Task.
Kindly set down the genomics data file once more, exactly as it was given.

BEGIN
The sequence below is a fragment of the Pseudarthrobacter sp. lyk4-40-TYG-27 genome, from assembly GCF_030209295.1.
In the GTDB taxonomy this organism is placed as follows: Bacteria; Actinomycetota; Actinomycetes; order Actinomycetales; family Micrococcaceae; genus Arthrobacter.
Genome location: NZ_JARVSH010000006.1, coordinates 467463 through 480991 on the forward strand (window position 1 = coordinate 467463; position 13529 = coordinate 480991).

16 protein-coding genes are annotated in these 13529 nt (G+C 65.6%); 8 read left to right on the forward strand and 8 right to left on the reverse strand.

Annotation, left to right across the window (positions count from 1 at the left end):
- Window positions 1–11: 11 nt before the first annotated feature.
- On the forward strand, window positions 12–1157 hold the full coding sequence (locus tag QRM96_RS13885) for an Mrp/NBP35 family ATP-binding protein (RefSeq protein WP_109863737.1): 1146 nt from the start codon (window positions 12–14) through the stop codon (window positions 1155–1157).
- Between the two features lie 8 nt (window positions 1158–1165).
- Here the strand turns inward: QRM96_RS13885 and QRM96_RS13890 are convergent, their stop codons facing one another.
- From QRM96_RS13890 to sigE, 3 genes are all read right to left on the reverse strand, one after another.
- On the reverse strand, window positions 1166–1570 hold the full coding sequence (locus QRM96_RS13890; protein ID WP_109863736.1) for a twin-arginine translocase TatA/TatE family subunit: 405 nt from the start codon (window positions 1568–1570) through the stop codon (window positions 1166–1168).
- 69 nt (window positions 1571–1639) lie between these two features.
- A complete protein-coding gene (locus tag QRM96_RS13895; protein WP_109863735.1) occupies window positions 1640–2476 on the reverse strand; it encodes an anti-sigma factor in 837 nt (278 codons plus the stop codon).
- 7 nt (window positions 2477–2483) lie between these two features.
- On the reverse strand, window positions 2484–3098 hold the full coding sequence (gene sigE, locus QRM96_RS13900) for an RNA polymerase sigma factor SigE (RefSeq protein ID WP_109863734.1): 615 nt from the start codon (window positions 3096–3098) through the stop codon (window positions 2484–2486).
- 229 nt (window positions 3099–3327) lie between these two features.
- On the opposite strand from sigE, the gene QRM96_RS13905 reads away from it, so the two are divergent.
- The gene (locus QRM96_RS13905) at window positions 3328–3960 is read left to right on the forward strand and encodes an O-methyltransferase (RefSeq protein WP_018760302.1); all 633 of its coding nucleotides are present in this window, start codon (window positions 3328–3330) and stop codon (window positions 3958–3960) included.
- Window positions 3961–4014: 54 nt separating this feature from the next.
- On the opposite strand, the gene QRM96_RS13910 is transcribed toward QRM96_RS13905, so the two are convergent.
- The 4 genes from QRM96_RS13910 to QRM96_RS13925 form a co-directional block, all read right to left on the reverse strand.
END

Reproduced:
The sequence below is a fragment of the Pseudarthrobacter sp. lyk4-40-TYG-27 genome, from assembly GCF_030209295.1.
In the GTDB taxonomy this organism is placed as follows: Bacteria; Actinomycetota; Actinomycetes; order Actinomycetales; family Micrococcaceae; genus Arthrobacter.
Genome location: NZ_JARVSH010000006.1, coordinates 467463 through 480991 on the forward strand (window position 1 = coordinate 467463; position 13529 = coordinate 480991).

16 protein-coding genes are annotated in these 13529 nt (G+C 65.6%); 8 read left to right on the forward strand and 8 right to left on the reverse strand.

Annotation, left to right across the window (positions count from 1 at the left end):
- Window positions 1–11: 11 nt before the first annotated feature.
- On the forward strand, window positions 12–1157 hold the full coding sequence (locus tag QRM96_RS13885) for an Mrp/NBP35 family ATP-binding protein (RefSeq protein WP_109863737.1): 1146 nt from the start codon (window positions 12–14) through the stop codon (window positions 1155–1157).
- Between the two features lie 8 nt (window positions 1158–1165).
- Here the strand turns inward: QRM96_RS13885 and QRM96_RS13890 are convergent, their stop codons facing one another.
- From QRM96_RS13890 to sigE, 3 genes are all read right to left on the reverse strand, one after another.
- On the reverse strand, window positions 1166–1570 hold the full coding sequence (locus QRM96_RS13890; protein ID WP_109863736.1) for a twin-arginine translocase TatA/TatE family subunit: 405 nt from the start codon (window positions 1568–1570) through the stop codon (window positions 1166–1168).
- 69 nt (window positions 1571–1639) lie between these two features.
- A complete protein-coding gene (locus tag QRM96_RS13895; protein WP_109863735.1) occupies window positions 1640–2476 on the reverse strand; it encodes an anti-sigma factor in 837 nt (278 codons plus the stop codon).
- 7 nt (window positions 2477–2483) lie between these two features.
- On the reverse strand, window positions 2484–3098 hold the full coding sequence (gene sigE, locus QRM96_RS13900) for an RNA polymerase sigma factor SigE (RefSeq protein ID WP_109863734.1): 615 nt from the start codon (window positions 3096–3098) through the stop codon (window positions 2484–2486).
- 229 nt (window positions 3099–3327) lie between these two features.
- On the opposite strand from sigE, the gene QRM96_RS13905 reads away from it, so the two are divergent.
- The gene (locus QRM96_RS13905) at window positions 3328–3960 is read left to right on the forward strand and encodes an O-methyltransferase (RefSeq protein WP_018760302.1); all 633 of its coding nucleotides are present in this window, start codon (window positions 3328–3330) and stop codon (window positions 3958–3960) included.
- Window positions 3961–4014: 54 nt separating this feature from the next.
- On the opposite strand, the gene QRM96_RS13910 is transcribed toward QRM96_RS13905, so the two are convergent.
- The 4 genes from QRM96_RS13910 to QRM96_RS13925 form a co-directional block, all read right to left on the reverse strand.